Republicans' ancestors came here LEGALLY.  And you have your cause-effect relationship ass-backwards.  Mexicans come here because they are economic refuges from failed states.  They can get jobs, but they can also cash in big time on the welfare state.   Hispanics here generally support the policies of the democrat party, which is why they vote for them.  So republicans dislike the concept of the US as a dumping ground for the poor for failed states, with all that that implies, but of course that's "demonization".


Did they tho?  Did George Washington's parents get permission from the existing state to come to the USA?  Which of our Founding Father's ancestors immigrated here "legally?"  Are you prepared to go through the first 100 years of immigration law and what constituted immigrants and what the requirements were?  How's the paperwork from 1825 holding up?  Until 1870 all you had to do was get off a boat, sign a piece of paper, be white and wait a few years.  That's not a charge of racism.  That's simply a fact. 

Most early immigration laws were exclusionary in nature because people didn't like those foreign speaking f'urners coming into THEIR states. 

You might find this site outlining the origins of how the federal government got involved in immigration interesting.

Origins of the Federal Immigration Service

But it doesn't matter your entire premise is flawed from the outset.  You're trying to have your cake and eat it too.

You're criticizing the libertarian model for not fitting into the statist model we've created and judging it lacking as a result.

My point was and still is, that this is an entirely different conversation under a libertarian or liberal model. 

If libertarian or liberal principles had been and were still the rule of law to begin with, these problems you're railing against wouldn't exist.  In large part because we wouldn't have implemented welfare programs people can qualify for without working for "American citizens" if anyone could be an American citizen.   

I mean seriously ... exactly what part of libertarianism do you think welfare falls under?

Queshank
  

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Re: Re immigration, the self-applicable paradox libertarians don't grasp
Reply #29 - May 14th, 2018 at 6:19pm
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Queshank wrote on May 14th, 2018 at 3:17pm:
That's probably true patrick.  I'm not accusing you of demonization.  But you can't be so blind to the shifting winds around you as to ignore how much demonizing of illegal immigrants many on the right have done and are still doing.  Perhaps this is why their immigrant brethren feel like they're being demonized as well and vote Democratic.


No - stick to the facts.  When you point out that a particular group of people are causing all kinds of problems, you're not "demonizing".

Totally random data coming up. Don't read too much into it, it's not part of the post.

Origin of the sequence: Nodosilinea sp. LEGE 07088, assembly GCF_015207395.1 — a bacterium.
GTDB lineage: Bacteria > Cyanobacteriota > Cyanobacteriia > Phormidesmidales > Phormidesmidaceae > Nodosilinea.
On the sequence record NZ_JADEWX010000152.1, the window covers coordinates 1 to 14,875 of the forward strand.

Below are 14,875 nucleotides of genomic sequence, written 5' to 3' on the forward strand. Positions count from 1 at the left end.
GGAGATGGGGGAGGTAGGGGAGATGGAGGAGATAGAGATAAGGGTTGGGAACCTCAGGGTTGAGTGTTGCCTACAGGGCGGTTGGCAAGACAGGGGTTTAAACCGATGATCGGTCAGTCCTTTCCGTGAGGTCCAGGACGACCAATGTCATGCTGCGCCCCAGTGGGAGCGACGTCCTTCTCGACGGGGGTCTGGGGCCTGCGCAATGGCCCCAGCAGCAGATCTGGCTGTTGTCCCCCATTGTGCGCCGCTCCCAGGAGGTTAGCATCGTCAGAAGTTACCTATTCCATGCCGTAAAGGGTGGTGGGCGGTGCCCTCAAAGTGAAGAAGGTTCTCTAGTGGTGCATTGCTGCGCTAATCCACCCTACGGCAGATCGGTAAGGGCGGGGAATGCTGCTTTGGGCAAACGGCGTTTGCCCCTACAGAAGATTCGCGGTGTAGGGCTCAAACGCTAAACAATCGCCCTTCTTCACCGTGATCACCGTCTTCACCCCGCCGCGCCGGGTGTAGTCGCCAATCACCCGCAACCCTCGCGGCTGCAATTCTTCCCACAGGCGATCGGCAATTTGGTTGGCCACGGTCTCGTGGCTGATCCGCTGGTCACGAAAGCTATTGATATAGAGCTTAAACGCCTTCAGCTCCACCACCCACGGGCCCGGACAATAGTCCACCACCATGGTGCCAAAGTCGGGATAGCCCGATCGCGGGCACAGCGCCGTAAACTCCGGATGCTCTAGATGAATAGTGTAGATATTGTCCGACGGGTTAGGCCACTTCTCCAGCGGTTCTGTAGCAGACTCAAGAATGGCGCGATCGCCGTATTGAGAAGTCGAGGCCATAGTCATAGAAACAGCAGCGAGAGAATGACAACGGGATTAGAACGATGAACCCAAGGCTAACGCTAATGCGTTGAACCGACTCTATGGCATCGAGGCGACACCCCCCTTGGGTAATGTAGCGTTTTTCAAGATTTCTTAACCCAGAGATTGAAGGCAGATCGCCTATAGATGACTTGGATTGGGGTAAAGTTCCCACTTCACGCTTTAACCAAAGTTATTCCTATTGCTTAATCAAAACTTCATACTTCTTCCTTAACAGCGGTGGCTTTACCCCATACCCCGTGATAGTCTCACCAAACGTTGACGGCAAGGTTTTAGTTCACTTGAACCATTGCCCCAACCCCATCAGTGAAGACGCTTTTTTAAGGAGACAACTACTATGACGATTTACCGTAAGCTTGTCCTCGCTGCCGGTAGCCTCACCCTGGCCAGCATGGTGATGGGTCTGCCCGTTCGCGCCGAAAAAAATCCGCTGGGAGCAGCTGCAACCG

Quote:
Did they tho?  Did George Washington's parents get permission from the existing state to come to the USA? 


Uhhhh - Washington's father and grandfather were born in America.

Quote:
Which of our Founding Father's ancestors immigrated here "legally?"


There was no nation-state and no immigration laws when they came.  Also no welfare state to plunder.

Quote:
Are you prepared to go through the first 100 years of immigration law and what constituted immigrants and what the requirements were?  How's the paperwork from 1825 holding up?  Until 1870 all you had to do was get off a boat, sign a piece of paper, be white and wait a few years.  That's not a charge of racism.  That's simply a fact. 


Yeah, so what?

Quote:
Most early immigration laws were exclusionary in nature because people didn't like those foreign speaking f'urners coming into THEIR states. 


They didn't want their polity and culture overwhelmed by endless streams of people with an alien culture, religions, traditions, and concept of government.

Quote:
But it doesn't matter your entire premise is flawed from the outset.  You're trying to have your cake and eat it too.

You're criticizing the libertarian model for not fitting into the statist model we've created and judging it lacking as a result.


No, you misunderstood,  Reread the OP.  I criticize them for being inconsistent.


Quote:
If libertarian or liberal principles had been and were still the rule of law to begin with, these problems you're railing against wouldn't exist.

  In large part because we wouldn't have implemented welfare programs people can qualify for without working for "American citizens" if anyone could be an American citizen.   


If the Queen had a schlong, she'd be the King.  Deal with here and now.